Editorial: It’s not outdoor dining that worries us, but human nature
With COVID-19 cases growing exponentially, Los Angeles County public health officials have ordered the suspension of outdoor dining at restaurants for three weeks starting Thanksgiving Day. It’s the latest escalation of business restrictions stemming from this surge, and with cases hitting a new high Monday — 6,124 — it will likely not be the last.
The temporary shutdown seems logical in the face of the increasingly dangerous circumstances. Infections are spread by people mixing with others. Anything that authorities can do to reasonably limit the nonessential activities that bring people and their possible contagions together, they should do. The curfew imposed last week that required nonessential businesses to close from 10 p.m. to 5 a.m. was a good example.
But this new order gives us pause. Not because public health officials are wrong to shut down locations where people get together without protective face coverings or because restaurants have invested thousands to build outdoor dining areas (an investment that we think will pay off for years to come in temperate Los Angeles). No, it’s human nature that has us concerned.
Private social gatherings have been one of the most significant sources of spread since the beginning of the pandemic. Despite the risk engendered and the endless appeals by public officials to cut it out, people keep socializing in unsafe ways. Though indoor gatherings are prohibited, it’s much harder to enforce what people do behind closed doors than in full view in a public place. If shutting down outdoor dining simply moves small gatherings from a restaurant patio that is following strict infection-control measures to a dining room in a private home that is not, it could actually increase spread.
This is not an idle worry, but one based on frustrating experience. Public health officials had pinned previous COVID-19 surges to social gatherings during holiday weekends, celebrations and sports events. And that was in the warmer months. With chillier evenings, those gatherings are going to move inside.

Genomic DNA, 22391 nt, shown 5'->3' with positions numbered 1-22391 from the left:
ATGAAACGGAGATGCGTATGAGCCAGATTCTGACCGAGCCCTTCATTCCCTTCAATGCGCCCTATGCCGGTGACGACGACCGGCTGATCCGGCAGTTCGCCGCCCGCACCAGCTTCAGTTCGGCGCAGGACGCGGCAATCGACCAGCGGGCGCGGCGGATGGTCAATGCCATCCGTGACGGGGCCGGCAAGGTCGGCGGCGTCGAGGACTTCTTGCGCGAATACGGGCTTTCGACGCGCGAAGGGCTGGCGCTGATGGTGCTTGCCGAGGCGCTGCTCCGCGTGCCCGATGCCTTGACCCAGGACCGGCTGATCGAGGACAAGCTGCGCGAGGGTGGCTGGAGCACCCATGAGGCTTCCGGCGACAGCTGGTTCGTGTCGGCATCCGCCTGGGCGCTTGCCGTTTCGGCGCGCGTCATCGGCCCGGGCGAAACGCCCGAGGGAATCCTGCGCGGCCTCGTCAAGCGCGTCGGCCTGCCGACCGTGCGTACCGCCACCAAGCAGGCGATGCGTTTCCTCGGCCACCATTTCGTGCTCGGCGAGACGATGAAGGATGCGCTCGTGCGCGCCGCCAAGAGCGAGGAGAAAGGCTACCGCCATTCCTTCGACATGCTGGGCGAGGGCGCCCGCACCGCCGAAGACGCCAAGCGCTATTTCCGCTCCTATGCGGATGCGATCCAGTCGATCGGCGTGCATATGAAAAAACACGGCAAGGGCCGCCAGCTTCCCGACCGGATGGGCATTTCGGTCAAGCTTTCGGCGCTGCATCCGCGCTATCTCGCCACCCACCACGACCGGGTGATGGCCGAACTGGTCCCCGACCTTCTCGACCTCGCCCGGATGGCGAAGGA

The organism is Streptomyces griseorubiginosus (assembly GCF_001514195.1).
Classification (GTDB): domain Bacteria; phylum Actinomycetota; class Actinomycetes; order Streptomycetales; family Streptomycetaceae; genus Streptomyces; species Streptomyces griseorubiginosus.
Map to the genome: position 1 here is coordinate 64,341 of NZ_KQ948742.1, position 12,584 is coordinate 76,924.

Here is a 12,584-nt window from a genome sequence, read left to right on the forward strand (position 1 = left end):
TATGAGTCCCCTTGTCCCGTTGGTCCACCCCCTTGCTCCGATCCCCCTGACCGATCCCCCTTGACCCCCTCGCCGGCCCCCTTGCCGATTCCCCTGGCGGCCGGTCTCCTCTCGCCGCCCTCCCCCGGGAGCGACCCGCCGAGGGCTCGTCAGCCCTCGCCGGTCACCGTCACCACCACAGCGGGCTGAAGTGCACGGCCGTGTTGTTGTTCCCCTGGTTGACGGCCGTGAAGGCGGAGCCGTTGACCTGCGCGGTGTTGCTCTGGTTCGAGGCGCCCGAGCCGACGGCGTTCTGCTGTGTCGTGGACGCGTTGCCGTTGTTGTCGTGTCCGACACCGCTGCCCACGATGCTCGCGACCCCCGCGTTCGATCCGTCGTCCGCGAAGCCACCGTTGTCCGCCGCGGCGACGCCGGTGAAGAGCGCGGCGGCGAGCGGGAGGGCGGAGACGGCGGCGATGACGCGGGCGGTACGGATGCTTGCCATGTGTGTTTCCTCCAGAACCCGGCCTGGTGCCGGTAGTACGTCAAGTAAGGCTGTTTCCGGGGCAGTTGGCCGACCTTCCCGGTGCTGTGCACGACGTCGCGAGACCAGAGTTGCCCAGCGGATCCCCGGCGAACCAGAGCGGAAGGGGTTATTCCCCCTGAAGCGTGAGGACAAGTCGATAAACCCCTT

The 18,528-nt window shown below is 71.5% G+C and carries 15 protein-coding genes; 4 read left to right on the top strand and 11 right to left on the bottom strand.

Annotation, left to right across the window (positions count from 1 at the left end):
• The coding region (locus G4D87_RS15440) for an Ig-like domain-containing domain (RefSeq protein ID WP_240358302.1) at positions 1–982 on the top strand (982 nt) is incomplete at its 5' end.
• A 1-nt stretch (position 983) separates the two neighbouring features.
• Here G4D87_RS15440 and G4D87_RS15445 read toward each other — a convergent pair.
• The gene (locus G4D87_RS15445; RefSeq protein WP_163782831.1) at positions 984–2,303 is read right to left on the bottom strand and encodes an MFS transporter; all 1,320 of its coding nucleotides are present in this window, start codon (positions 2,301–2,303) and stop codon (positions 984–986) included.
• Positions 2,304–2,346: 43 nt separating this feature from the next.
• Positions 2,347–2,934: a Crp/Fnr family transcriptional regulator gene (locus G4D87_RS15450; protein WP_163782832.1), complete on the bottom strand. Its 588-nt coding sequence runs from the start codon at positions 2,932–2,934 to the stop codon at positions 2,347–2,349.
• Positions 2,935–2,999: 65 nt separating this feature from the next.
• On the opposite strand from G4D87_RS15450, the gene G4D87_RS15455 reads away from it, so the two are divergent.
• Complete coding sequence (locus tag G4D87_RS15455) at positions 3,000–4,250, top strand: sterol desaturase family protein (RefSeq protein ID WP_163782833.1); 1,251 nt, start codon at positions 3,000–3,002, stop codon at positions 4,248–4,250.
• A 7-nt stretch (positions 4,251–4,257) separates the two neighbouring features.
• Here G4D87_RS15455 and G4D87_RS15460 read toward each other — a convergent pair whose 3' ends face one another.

We’ve consistently supported a scientific, data-driven approach to pandemic responses that identifies sources of infection spread. And the science says that infections spread much better indoors, where air doesn’t circulate as well. Meanwhile, there’s little data showing that outdoor dining is a major source of infection.
According to Los Angeles County Supervisor Kathryn Barger, who is opposed to the new order, county data show that only about 15% of people who have tested positive reported dining out with someone who tested positive. Conversely, more than half of infected people have reported attending private gatherings with someone who tested positive, she said. The Centers for Disease Control and Prevention guidelines put indoor dining at high risk and outdoor dining at lower risk.
But Barbara Ferrer, Los Angeles County’s public health director, defended the new orders Monday, saying that nearly 80% of food service businesses inspected have been found out of compliance with distancing guidelines. Furthermore, she said that it’s “completely impossible” to know exactly how many people caught COVID-19 from eating out al fresco. “Most people that we interview, they have no idea where they may have become infected,” Ferrer said. Instead public health officials rely on broad guidelines to craft policies such as the one that says activities that involve the removal of protective face coverings, such as dining, heighten risk.
At this point, it may not be enough to rely on these guidelines to control the spread. L.A. County businesses have been subjected to multiple clampdowns — closing, reopening and modifying, now closing again — and yet it has not stopped COVID-19 from spreading. Something is not working, and it may well be due to what’s happening behind closed doors. Let’s not give the public more reason to gather there.
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